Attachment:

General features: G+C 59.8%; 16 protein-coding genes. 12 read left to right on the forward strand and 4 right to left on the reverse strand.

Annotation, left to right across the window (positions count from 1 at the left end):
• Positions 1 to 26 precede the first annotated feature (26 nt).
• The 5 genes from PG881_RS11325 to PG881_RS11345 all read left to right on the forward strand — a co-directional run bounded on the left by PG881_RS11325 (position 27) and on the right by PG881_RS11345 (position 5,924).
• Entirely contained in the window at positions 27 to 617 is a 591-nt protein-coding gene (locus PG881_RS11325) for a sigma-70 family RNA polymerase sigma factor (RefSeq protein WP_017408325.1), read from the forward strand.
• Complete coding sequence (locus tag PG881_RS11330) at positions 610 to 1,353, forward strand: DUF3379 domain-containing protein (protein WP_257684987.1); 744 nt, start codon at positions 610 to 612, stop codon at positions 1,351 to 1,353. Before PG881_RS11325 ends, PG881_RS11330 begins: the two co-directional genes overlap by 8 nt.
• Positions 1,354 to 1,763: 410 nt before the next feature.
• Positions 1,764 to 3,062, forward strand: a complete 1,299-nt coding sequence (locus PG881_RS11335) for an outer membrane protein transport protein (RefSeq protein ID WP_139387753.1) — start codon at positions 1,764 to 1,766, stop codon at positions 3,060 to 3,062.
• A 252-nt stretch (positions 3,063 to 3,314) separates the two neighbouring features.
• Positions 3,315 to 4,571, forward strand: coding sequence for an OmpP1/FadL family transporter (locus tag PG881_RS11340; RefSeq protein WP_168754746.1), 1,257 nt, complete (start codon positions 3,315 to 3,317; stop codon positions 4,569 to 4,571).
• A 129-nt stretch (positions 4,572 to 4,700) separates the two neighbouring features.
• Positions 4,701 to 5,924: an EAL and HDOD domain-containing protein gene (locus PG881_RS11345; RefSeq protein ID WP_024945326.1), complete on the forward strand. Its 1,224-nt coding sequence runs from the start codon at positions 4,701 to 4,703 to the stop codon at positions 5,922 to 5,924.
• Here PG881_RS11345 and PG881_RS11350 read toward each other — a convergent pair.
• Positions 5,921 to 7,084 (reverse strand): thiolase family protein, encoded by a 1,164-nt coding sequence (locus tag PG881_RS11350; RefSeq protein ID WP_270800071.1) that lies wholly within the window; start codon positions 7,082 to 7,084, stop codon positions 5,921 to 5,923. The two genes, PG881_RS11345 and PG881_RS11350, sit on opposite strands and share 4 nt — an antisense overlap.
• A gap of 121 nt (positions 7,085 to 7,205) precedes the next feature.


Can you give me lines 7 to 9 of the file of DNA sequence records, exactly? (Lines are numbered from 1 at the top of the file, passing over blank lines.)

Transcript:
• Positions 1,354 to 1,763: 410 nt before the next feature.
• Positions 1,764 to 3,062, forward strand: a complete 1,299-nt coding sequence (locus PG881_RS11335) for an outer membrane protein transport protein (RefSeq protein ID WP_139387753.1) — start codon at positions 1,764 to 1,766, stop codon at positions 3,060 to 3,062.
• A 252-nt stretch (positions 3,063 to 3,314) separates the two neighbouring features.